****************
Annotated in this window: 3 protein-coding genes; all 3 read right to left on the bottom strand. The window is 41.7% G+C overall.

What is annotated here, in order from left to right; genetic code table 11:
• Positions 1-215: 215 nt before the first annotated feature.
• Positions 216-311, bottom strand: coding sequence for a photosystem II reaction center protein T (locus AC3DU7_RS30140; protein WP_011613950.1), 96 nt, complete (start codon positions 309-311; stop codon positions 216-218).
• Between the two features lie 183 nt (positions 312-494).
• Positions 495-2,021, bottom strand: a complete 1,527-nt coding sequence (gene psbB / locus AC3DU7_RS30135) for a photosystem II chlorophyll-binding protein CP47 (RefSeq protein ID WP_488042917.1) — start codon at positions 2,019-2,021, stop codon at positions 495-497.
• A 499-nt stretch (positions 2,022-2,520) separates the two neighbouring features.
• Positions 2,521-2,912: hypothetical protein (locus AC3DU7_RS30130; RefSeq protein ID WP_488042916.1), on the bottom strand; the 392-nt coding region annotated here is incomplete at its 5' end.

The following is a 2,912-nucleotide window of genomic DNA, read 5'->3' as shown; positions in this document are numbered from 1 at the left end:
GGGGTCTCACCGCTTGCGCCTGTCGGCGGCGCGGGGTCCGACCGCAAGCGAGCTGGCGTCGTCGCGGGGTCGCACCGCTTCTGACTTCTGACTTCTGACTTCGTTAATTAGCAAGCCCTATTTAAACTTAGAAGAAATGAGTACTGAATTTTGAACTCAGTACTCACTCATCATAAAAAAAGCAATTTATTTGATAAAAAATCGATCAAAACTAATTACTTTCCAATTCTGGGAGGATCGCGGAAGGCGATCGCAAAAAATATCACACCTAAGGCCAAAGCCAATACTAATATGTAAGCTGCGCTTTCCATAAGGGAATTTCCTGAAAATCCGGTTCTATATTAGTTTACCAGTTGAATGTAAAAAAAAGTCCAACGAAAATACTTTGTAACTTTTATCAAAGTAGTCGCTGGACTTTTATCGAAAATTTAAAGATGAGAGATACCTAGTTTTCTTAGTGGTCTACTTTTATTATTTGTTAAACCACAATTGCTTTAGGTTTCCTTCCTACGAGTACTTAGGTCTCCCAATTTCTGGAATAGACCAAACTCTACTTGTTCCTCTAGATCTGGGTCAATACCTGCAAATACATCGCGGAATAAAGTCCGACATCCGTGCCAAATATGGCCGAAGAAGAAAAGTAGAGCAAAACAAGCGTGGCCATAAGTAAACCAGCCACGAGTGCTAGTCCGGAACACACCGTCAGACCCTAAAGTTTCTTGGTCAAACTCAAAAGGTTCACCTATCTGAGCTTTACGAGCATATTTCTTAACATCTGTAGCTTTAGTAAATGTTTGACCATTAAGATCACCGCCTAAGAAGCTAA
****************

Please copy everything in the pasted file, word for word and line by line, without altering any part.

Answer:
Annotated in this window: 3 protein-coding genes; all 3 read right to left on the bottom strand. The window is 41.7% G+C overall.

What is annotated here, in order from left to right; genetic code table 11:
• Positions 1-215: 215 nt before the first annotated feature.
• Positions 216-311, bottom strand: coding sequence for a photosystem II reaction center protein T (locus AC3DU7_RS30140; protein WP_011613950.1), 96 nt, complete (start codon positions 309-311; stop codon positions 216-218).
• Between the two features lie 183 nt (positions 312-494).
• Positions 495-2,021, bottom strand: a complete 1,527-nt coding sequence (gene psbB / locus AC3DU7_RS30135) for a photosystem II chlorophyll-binding protein CP47 (RefSeq protein ID WP_488042917.1) — start codon at positions 2,019-2,021, stop codon at positions 495-497.
• A 499-nt stretch (positions 2,022-2,520) separates the two neighbouring features.
• Positions 2,521-2,912: hypothetical protein (locus AC3DU7_RS30130; RefSeq protein ID WP_488042916.1), on the bottom strand; the 392-nt coding region annotated here is incomplete at its 5' end.

The following is a 2,912-nucleotide window of genomic DNA, read 5'->3' as shown; positions in this document are numbered from 1 at the left end:
GGGGTCTCACCGCTTGCGCCTGTCGGCGGCGCGGGGTCCGACCGCAAGCGAGCTGGCGTCGTCGCGGGGTCGCACCGCTTCTGACTTCTGACTTCTGACTTCGTTAATTAGCAAGCCCTATTTAAACTTAGAAGAAATGAGTACTGAATTTTGAACTCAGTACTCACTCATCATAAAAAAAGCAATTTATTTGATAAAAAATCGATCAAAACTAATTACTTTCCAATTCTGGGAGGATCGCGGAAGGCGATCGCAAAAAATATCACACCTAAGGCCAAAGCCAATACTAATATGTAAGCTGCGCTTTCCATAAGGGAATTTCCTGAAAATCCGGTTCTATATTAGTTTACCAGTTGAATGTAAAAAAAAGTCCAACGAAAATACTTTGTAACTTTTATCAAAGTAGTCGCTGGACTTTTATCGAAAATTTAAAGATGAGAGATACCTAGTTTTCTTAGTGGTCTACTTTTATTATTTGTTAAACCACAATTGCTTTAGGTTTCCTTCCTACGAGTACTTAGGTCTCCCAATTTCTGGAATAGACCAAACTCTACTTGTTCCTCTAGATCTGGGTCAATACCTGCAAATACATCGCGGAATAAAGTCCGACATCCGTGCCAAATATGGCCGAAGAAGAAAAGTAGAGCAAAACAAGCGTGGCCATAAGTAAACCAGCCACGAGTGCTAGTCCGGAACACACCGTCAGACCCTAAAGTTTCTTGGTCAAACTCAAAAGGTTCACCTATCTGAGCTTTACGAGCATATTTCTTAACATCTGTAGCTTTAGTAAATGTTTGACCATTAAGATCACCGCCTAAGAAGCTAA